Friday, October 30, 2009

H1N1 influenza

There are increasing numbers of people with H1N1 influenza reported in the past two weeks. This feels a bit like SARS did in 2003 (my hospital was at the epicentre of the second Toronto outbreak). However, we are better prepared now, and I have electronic tools, both EMR and web based.

Public Health is running H1N1 vaccination clinics for the public. Their initial mail out about vaccine requests to family physicians almost sounded like they did not want us to order the vaccine: only order in lots in multiples of 500 doses, reconstitute vaccines with adjuvant and use the ten reconstituted doses within 24 hours. Send a report on the number of vaccines, number of males, numbers of females, ages, high risk conditions to Public Health every Monday by noon (their faxes are going to be very busy on Mondays, we may not even get through). There were also additional conditions for ordering this vaccine. I was told by a colleague who is a Medical Officer of Health that he was advising family physicians not to order the vaccine, due to the complexity of managing it.

I can understand that the requirements for this vaccine are different from the usual flu shot, and some of the problems are due to vaccine packaging, but the result is extremely long line ups for the Public Health clinics in Toronto, which are currently overwhelmed.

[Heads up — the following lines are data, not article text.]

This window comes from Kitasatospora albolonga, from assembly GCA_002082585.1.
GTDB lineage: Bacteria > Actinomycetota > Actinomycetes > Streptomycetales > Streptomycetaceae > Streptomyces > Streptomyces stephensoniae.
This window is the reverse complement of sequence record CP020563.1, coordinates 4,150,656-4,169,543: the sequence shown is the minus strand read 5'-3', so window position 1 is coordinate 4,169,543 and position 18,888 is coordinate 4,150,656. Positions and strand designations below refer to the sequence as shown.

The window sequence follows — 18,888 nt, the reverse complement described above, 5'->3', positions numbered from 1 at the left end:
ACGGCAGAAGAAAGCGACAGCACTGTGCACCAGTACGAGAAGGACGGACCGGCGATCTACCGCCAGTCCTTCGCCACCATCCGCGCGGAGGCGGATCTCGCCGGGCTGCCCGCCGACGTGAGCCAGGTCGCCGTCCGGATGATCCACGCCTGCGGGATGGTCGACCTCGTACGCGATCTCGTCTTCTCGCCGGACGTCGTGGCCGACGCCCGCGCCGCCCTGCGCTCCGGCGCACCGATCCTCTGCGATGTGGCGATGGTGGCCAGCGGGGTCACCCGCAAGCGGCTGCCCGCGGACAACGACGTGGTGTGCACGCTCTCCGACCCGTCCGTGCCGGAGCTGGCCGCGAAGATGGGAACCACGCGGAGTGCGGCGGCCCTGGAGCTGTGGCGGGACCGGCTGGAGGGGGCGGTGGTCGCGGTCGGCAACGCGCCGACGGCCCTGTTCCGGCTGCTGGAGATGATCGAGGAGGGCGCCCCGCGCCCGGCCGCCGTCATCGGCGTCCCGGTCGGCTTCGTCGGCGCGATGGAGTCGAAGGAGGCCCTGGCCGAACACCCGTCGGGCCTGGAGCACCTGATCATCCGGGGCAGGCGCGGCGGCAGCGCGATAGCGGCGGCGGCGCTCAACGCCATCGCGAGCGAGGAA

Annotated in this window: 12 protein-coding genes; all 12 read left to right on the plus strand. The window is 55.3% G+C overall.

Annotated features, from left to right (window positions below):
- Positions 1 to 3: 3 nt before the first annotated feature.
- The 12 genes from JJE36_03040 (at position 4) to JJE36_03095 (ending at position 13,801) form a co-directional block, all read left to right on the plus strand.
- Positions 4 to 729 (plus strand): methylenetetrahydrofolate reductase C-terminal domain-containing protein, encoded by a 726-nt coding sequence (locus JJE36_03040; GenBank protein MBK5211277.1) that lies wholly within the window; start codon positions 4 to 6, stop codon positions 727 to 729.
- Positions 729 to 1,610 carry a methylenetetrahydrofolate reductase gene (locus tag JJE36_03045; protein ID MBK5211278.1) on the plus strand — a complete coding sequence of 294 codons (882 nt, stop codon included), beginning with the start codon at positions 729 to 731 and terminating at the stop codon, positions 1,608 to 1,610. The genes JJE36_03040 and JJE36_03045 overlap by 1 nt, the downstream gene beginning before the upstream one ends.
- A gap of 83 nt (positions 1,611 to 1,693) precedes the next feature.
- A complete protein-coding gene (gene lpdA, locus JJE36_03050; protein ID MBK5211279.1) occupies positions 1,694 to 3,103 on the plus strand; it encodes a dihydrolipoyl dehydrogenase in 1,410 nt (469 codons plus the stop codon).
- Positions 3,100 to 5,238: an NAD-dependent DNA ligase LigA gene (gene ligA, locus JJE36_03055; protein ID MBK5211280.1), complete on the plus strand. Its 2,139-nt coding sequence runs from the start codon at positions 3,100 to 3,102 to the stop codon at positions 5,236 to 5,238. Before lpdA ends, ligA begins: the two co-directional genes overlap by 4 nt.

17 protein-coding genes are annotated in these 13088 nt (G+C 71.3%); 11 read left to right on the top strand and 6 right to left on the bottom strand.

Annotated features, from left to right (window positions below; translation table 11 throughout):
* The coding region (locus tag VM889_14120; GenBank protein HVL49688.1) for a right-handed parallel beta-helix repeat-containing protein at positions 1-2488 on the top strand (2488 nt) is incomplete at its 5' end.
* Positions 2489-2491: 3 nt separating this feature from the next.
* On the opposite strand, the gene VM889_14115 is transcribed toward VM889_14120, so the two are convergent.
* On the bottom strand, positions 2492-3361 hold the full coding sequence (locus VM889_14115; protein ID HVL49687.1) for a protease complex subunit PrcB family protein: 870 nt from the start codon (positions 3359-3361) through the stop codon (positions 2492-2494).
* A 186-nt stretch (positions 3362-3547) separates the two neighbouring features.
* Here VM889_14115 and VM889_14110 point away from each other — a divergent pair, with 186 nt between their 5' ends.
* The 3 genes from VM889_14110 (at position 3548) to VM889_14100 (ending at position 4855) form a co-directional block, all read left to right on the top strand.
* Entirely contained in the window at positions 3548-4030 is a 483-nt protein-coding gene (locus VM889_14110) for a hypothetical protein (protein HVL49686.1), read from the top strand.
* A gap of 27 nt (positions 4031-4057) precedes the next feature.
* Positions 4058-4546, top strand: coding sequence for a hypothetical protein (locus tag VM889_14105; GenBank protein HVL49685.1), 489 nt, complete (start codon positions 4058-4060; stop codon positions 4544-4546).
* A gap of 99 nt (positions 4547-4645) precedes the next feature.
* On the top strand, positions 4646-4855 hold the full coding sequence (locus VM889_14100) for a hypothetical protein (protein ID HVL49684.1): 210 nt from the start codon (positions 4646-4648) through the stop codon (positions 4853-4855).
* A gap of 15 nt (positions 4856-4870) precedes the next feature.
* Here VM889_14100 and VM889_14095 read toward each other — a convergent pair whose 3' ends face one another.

My Family Health Team quickly organized a common vaccination clinic for the 53 physicians and 60,000 patients registered in our practices. Our FHT executire director is pulling nurses out of offices, and most of our physicians have volunteered to man the clinic. This was all arranged by our executive team over email. All patients are being directed to the FHT clinic for H1N1 vaccinations, and we will not be running clinics in individual offices. I have added information on our clinics to our website.

We are getting more patient phone calls at the office about what to do; I post announcements on our practice website, , and my front staff is re-directing inquiries there. This is helping us to keep the phone lines reasonably free, so that patients who do need to get through on the phone can get through. I am also getting a much larger volume of emails from patients than usual, and I am able to redirect these to our website as well, so this is currently manageable. Volume of visits to the website has more than doubled, but volume of visits to the office is holding steady so far.

The EMR company has added new vaccination profiles for the H1N1 (both adjuvanted and unadjuvanted) so that we can quickly enter the data. My colleagues in Nova Scotia have reported that their Public Health authority can obtain weekly reports containing all the data needed (without patient names), directly exported from the EMR, under the authority of the NS Provincial Chief Medical Officer of Health (through the Nova Scotia Public Health Act). What a fine example of collaboration between Ministry of Health, Public Health, EMR company and physicians! I wish we had this in Ontario; it really represents a good example of the reporting power of the EMR, especially under strained conditions, but it needs to have a health care system that is less fragmented than what we currently have in Ontario. One physician said that we should be using a similar system to report routine vaccinations to Public Health, something which is currently fully paper based.